**Descriptive Name**

Total Local Households

**Analysis Level**

Required for all levels

**Definition**

Total households in the jurisdiction.

**How its Used**

Used to estimate residential real and personal property taxes, revenue from fees, and government costs for new households generated by the facility and multiplier impacts. The annual figure for each item is divided by total households to get a per household estimator which is multiplied by new households in the jurisdiction to arrive at the appropriate value.

**How to Estimate it or Where to Get It**

The source for this data is the 1990 Census of Population. The 1990 values can be scaled to the current year using, for example, the growth in the number of improved residential parcels available from the tax assessors office.

**Descriptive Name**

Total Local Jobs

**Analysis Level**

Required for all levels

**Definition**

Total local employment by place of work (jobs) in the city/county.

**How its Used**

Used in estimating commercial and industrial sector utility revenues and costs from multiplier impacts. Also, used to calculate new employment from multiplier impacts.

**How to Estimate it or Where to Get It**

The source for this data would be a state Department of Labor for counties. City jobs data is harder to find. It can be estimated in the same manner as described in the "Commuting Pattern Information - Cities" above, using data from the most recent census.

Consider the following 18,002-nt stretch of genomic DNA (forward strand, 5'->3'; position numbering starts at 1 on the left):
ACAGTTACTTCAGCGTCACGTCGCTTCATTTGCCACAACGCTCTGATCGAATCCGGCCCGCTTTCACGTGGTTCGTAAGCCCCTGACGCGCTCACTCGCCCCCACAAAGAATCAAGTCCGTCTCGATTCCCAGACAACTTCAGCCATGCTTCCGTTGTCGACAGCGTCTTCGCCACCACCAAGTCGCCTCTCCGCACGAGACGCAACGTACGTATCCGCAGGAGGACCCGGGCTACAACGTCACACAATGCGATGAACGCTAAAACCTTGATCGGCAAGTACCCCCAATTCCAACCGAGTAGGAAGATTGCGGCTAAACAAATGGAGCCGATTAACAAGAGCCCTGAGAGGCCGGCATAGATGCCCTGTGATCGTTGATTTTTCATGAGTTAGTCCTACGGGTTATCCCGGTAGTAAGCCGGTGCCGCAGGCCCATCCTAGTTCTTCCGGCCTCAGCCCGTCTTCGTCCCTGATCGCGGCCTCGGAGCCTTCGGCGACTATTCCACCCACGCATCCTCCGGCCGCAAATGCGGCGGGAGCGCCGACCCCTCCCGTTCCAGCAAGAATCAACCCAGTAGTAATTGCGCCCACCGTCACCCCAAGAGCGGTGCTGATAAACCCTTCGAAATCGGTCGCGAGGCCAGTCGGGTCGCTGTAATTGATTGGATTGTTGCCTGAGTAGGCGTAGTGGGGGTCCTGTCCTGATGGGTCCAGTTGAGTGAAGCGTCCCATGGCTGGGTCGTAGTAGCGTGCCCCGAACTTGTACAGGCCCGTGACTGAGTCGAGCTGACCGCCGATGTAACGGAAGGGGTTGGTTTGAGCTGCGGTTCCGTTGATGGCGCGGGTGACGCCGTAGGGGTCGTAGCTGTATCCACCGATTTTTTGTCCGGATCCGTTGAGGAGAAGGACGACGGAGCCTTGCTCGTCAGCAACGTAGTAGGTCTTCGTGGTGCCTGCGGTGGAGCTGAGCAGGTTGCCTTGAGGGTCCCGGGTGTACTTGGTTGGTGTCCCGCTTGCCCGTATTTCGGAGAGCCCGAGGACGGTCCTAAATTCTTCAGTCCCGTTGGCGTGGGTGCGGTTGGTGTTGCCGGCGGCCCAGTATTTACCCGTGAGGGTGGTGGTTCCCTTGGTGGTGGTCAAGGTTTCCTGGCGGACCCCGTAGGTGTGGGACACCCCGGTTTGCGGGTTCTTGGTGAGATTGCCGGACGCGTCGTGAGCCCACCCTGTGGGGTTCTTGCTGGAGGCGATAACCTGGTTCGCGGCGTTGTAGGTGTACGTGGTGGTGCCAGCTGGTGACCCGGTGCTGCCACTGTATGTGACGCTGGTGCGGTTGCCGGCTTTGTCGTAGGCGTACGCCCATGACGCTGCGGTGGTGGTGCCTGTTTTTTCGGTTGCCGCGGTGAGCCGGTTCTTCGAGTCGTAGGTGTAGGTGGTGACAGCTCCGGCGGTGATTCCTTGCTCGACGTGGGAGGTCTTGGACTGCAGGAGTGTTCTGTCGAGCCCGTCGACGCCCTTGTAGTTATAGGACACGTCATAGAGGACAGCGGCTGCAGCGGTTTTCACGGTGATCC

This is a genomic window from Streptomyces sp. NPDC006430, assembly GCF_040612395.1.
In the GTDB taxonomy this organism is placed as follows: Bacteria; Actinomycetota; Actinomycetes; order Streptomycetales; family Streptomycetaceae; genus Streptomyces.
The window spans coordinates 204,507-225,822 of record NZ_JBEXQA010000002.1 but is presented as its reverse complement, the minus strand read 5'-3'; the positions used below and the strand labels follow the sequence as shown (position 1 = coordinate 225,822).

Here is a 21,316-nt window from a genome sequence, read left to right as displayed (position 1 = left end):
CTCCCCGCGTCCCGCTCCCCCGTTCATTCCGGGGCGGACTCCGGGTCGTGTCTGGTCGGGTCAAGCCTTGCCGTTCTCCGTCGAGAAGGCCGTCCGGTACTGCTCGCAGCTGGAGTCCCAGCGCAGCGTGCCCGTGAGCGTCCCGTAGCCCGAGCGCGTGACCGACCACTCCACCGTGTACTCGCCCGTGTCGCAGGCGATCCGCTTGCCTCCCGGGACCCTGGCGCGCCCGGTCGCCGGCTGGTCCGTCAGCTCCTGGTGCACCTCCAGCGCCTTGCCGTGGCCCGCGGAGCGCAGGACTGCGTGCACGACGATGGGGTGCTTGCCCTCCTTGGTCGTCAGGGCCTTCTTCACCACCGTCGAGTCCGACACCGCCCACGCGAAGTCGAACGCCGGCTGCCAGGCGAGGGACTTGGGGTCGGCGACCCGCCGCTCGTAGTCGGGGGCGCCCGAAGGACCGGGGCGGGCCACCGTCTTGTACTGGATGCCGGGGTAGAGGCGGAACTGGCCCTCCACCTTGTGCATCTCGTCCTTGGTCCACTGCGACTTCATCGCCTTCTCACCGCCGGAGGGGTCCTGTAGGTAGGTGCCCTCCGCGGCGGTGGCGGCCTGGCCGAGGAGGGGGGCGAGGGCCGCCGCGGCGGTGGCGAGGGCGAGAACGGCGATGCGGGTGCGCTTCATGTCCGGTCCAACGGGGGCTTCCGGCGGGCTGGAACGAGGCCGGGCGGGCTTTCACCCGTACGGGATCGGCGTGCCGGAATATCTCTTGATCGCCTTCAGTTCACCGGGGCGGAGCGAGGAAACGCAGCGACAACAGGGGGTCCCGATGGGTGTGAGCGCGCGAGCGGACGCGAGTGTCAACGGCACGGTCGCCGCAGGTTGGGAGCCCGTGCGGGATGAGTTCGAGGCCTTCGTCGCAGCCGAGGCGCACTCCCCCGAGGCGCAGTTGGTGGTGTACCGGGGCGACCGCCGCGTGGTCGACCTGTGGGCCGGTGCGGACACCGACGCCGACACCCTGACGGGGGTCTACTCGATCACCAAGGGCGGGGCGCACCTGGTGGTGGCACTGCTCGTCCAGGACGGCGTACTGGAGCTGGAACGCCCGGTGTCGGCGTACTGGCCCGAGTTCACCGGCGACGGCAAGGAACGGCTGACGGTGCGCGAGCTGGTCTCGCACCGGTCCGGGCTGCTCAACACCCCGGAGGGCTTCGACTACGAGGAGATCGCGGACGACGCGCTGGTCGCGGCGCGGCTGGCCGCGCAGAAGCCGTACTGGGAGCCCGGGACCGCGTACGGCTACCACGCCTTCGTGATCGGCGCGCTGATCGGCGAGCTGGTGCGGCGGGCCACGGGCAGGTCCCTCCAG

**Descriptive Name**

Total Wages and Salaries

**Analysis Level**

Required for all levels

**Definition**

Total wages and salaries for all jobs in the jurisdiction.

**How its Used**

Used in estimating employment and household payments of personal and real property taxes resulting from economic growth following completion of the facility.

**How to Estimate it or Where to Get It**

The data source is the same as for total employment, i.e., from your state’s labor department. Ask for ES202 or CEW data on total wages and salaries generated by the jobs in your jurisdiction. County level data is available, but city level data may have to be calculated from the county number. In that case, use average wages and salaries per job in the county times your estimate of jobs for the city to get this value.

**Descriptive Name**

Households per Employee

**Analysis Level**

Required for all levels

**Definition**

Total households in the area divided by total employment. Ideally, this ratio is calculated from recent experience rather than an average for the whole area.